Water Use | Toxicity
The Water Footprint: an important regeneration standard
Within the regenerative movement, the water footprint is essential to quantifying successful programs. By its nature, regenerative agriculture sequesters carbon from the atmospheric pool and into the soil. As it heals and regains a vibrant ecosystem, healthy, well-structured soil absorbs and retains significantly more water and replenishes the Earth’s aquifers.
For the community at-large, citizens, businesses, governments and educational institutions, it is imperative to use a regenerative perspective in assessing how their current systems and practices impact their water usage. Beyond the quantity of waters used, toxins released into the sewer systems and waterways have far-reaching consequences on the environment.
In the RiA Blog Magazine article, Zero WATER Waste: more than a goal, a necessity, establishes the foundation for Ei’s Water Use | Toxicity Platform.
The initial focus is on water reduction in areas where the “spent water” released into sewer systems or other waterways is laden with toxic chemicals. Thus, water use and toxicity are addressed in unison.
Simple solutions save water, along with toxic-agent use, and make good business sense for companies, the communities, and the environment.
Two Water Use | Toxicity Initiatives are announced and in the formation process:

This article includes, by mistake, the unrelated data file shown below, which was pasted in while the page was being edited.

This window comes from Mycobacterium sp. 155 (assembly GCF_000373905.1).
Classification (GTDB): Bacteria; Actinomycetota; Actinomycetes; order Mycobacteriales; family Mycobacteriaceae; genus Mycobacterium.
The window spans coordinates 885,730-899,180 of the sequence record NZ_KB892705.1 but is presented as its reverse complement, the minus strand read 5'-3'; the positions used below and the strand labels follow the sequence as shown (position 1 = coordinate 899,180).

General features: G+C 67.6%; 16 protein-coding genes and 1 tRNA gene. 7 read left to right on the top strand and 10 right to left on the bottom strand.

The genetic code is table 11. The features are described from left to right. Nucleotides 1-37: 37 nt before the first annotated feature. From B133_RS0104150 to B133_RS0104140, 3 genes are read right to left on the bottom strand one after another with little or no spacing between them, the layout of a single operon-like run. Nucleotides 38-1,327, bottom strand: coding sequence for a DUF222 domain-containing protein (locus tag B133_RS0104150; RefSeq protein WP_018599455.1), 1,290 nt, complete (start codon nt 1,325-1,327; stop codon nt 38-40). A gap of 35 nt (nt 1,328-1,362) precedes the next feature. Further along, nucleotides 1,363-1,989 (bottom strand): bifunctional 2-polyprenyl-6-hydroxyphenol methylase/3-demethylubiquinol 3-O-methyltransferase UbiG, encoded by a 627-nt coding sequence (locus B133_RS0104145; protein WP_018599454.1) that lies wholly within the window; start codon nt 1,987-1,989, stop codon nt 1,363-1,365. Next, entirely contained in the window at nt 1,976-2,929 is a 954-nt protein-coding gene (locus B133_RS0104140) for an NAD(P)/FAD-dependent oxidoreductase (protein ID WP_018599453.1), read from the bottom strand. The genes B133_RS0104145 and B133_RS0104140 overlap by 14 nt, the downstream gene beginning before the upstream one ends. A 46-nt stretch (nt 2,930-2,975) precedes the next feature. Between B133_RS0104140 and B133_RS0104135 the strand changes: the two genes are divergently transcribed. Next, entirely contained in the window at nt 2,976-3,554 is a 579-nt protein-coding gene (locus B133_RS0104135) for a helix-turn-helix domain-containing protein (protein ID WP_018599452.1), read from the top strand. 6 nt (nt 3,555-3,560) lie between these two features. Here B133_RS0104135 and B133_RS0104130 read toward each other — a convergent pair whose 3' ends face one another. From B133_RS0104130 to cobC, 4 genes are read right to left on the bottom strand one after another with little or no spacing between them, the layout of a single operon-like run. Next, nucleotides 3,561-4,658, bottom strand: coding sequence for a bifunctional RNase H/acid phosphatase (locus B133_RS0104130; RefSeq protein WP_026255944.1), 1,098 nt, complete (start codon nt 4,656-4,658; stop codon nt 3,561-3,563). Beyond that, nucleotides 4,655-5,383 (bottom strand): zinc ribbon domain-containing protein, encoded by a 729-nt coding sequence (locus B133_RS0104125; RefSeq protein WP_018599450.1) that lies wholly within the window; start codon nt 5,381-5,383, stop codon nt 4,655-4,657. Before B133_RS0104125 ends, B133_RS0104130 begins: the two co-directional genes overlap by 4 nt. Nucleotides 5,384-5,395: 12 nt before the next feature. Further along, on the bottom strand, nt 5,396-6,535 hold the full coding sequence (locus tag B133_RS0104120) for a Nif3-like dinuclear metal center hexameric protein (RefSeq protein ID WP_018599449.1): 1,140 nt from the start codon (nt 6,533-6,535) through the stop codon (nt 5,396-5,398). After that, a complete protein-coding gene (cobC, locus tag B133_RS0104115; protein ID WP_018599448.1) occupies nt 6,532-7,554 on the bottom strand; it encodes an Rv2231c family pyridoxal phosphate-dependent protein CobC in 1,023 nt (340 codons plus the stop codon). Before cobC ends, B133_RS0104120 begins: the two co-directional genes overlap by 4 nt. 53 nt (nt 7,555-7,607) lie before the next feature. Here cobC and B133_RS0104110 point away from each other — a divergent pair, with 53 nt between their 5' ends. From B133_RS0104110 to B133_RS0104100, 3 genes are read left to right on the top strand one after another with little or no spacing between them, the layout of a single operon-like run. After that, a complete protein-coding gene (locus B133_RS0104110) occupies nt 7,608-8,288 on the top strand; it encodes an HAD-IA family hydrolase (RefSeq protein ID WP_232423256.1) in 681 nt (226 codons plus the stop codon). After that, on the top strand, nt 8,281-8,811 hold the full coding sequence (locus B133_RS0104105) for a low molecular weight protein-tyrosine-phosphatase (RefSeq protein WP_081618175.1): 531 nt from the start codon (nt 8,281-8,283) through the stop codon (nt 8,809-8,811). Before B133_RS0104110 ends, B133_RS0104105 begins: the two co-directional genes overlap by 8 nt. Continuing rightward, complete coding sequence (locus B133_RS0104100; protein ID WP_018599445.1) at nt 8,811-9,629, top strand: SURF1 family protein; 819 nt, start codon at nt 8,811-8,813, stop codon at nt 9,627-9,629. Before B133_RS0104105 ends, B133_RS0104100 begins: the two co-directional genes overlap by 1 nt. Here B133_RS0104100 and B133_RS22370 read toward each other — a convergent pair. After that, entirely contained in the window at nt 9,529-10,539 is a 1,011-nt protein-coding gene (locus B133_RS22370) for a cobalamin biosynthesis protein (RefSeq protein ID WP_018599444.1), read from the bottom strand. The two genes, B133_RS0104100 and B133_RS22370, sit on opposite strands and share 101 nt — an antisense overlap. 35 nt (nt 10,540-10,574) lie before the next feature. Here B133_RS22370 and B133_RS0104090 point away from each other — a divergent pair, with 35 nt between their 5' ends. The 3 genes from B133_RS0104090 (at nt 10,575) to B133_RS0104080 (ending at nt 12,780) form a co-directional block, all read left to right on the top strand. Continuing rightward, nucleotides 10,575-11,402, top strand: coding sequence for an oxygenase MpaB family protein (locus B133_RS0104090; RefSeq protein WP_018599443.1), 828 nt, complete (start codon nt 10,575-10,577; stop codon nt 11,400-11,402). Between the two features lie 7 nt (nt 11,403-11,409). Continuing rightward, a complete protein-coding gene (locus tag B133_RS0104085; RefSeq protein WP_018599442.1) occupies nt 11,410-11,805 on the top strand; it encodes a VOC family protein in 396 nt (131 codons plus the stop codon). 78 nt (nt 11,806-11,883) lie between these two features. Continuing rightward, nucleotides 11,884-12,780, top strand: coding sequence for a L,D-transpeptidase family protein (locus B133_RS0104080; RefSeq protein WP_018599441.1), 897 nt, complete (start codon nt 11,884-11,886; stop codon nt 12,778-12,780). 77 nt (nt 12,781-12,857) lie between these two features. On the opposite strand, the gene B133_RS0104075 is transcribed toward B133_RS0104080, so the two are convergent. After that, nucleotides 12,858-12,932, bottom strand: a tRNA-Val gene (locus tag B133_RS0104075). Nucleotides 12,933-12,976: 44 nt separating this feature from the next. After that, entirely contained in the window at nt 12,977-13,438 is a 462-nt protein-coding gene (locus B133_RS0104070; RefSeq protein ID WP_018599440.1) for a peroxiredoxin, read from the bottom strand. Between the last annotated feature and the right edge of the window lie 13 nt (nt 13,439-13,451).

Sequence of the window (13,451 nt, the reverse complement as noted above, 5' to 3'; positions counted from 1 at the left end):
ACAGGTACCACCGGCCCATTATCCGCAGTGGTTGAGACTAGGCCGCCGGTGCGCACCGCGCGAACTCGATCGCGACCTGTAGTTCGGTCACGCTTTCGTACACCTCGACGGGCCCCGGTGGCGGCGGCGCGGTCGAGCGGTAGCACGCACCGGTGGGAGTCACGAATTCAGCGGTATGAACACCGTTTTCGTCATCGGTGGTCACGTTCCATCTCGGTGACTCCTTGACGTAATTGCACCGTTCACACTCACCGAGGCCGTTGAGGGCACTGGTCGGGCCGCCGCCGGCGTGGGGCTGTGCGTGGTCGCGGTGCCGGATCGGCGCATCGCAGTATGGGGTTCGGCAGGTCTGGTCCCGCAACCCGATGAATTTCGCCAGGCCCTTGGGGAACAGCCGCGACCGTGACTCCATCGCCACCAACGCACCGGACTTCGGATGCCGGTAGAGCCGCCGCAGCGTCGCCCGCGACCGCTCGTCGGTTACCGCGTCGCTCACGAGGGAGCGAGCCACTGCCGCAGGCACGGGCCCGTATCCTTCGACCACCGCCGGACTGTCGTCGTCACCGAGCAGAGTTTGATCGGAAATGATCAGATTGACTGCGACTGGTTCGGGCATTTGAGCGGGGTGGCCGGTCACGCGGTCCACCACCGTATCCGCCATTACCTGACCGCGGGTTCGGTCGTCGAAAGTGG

A simple solution saves tremendous toxic chemical-laden water
Cooling tower water must be treated to prevent scale, corrosion and bio-fouling. By eliminating the hardness in source water, scale does not build up; corrosion and biological grown are effectively controlled. Thus, the use of chemical additives and “blowdown” are eliminated, tremendous water is saved and water laden with toxic chemical additives is no longer released into the sewer system.
Beyond green cleaning
Though they are an improvement over toxic-cleaning solutions, many green-cleaning products are synthetic in nature and often pose harm to individuals and the environment. Conscious cleaning solutions cause no harm whether ingested via breath or swallowing or flushed into sewer systems. In addition to cleaning solutions, the Ei CCI addresses cleaning protocol, supplies used, and the carbon and water footprints inherent within janitorial programs.